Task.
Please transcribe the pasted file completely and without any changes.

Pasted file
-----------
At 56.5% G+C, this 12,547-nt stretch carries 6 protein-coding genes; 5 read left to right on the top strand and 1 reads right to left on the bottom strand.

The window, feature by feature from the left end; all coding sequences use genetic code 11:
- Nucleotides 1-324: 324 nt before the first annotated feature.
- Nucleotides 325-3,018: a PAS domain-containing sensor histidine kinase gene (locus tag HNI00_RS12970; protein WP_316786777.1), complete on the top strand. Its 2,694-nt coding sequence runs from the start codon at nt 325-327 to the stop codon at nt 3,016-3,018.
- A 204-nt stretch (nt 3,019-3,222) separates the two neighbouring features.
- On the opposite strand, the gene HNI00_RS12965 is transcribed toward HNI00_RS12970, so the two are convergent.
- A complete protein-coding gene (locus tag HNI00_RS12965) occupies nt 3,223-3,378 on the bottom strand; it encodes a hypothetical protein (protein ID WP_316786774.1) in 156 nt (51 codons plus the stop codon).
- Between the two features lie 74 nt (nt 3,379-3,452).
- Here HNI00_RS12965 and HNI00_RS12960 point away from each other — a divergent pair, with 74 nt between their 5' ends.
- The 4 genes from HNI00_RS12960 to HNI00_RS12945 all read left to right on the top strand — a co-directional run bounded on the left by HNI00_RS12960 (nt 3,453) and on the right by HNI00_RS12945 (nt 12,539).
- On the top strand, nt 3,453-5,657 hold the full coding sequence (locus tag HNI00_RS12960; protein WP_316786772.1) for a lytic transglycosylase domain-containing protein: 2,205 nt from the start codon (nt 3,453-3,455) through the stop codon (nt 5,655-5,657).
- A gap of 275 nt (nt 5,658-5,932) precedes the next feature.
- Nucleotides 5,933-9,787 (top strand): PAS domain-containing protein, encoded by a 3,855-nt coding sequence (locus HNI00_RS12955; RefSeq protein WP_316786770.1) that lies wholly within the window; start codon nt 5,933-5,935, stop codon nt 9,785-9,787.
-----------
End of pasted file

At 56.5% G+C, this 12,547-nt stretch carries 6 protein-coding genes; 5 read left to right on the top strand and 1 reads right to left on the bottom strand.

The window, feature by feature from the left end; all coding sequences use genetic code 11:
- Nucleotides 1-324: 324 nt before the first annotated feature.
- Nucleotides 325-3,018: a PAS domain-containing sensor histidine kinase gene (locus tag HNI00_RS12970; protein WP_316786777.1), complete on the top strand. Its 2,694-nt coding sequence runs from the start codon at nt 325-327 to the stop codon at nt 3,016-3,018.
- A 204-nt stretch (nt 3,019-3,222) separates the two neighbouring features.
- On the opposite strand, the gene HNI00_RS12965 is transcribed toward HNI00_RS12970, so the two are convergent.
- A complete protein-coding gene (locus tag HNI00_RS12965) occupies nt 3,223-3,378 on the bottom strand; it encodes a hypothetical protein (protein ID WP_316786774.1) in 156 nt (51 codons plus the stop codon).
- Between the two features lie 74 nt (nt 3,379-3,452).
- Here HNI00_RS12965 and HNI00_RS12960 point away from each other — a divergent pair, with 74 nt between their 5' ends.
- The 4 genes from HNI00_RS12960 to HNI00_RS12945 all read left to right on the top strand — a co-directional run bounded on the left by HNI00_RS12960 (nt 3,453) and on the right by HNI00_RS12945 (nt 12,539).
- On the top strand, nt 3,453-5,657 hold the full coding sequence (locus tag HNI00_RS12960; protein WP_316786772.1) for a lytic transglycosylase domain-containing protein: 2,205 nt from the start codon (nt 3,453-3,455) through the stop codon (nt 5,655-5,657).
- A gap of 275 nt (nt 5,658-5,932) precedes the next feature.
- Nucleotides 5,933-9,787 (top strand): PAS domain-containing protein, encoded by a 3,855-nt coding sequence (locus HNI00_RS12955; RefSeq protein WP_316786770.1) that lies wholly within the window; start codon nt 5,933-5,935, stop codon nt 9,785-9,787.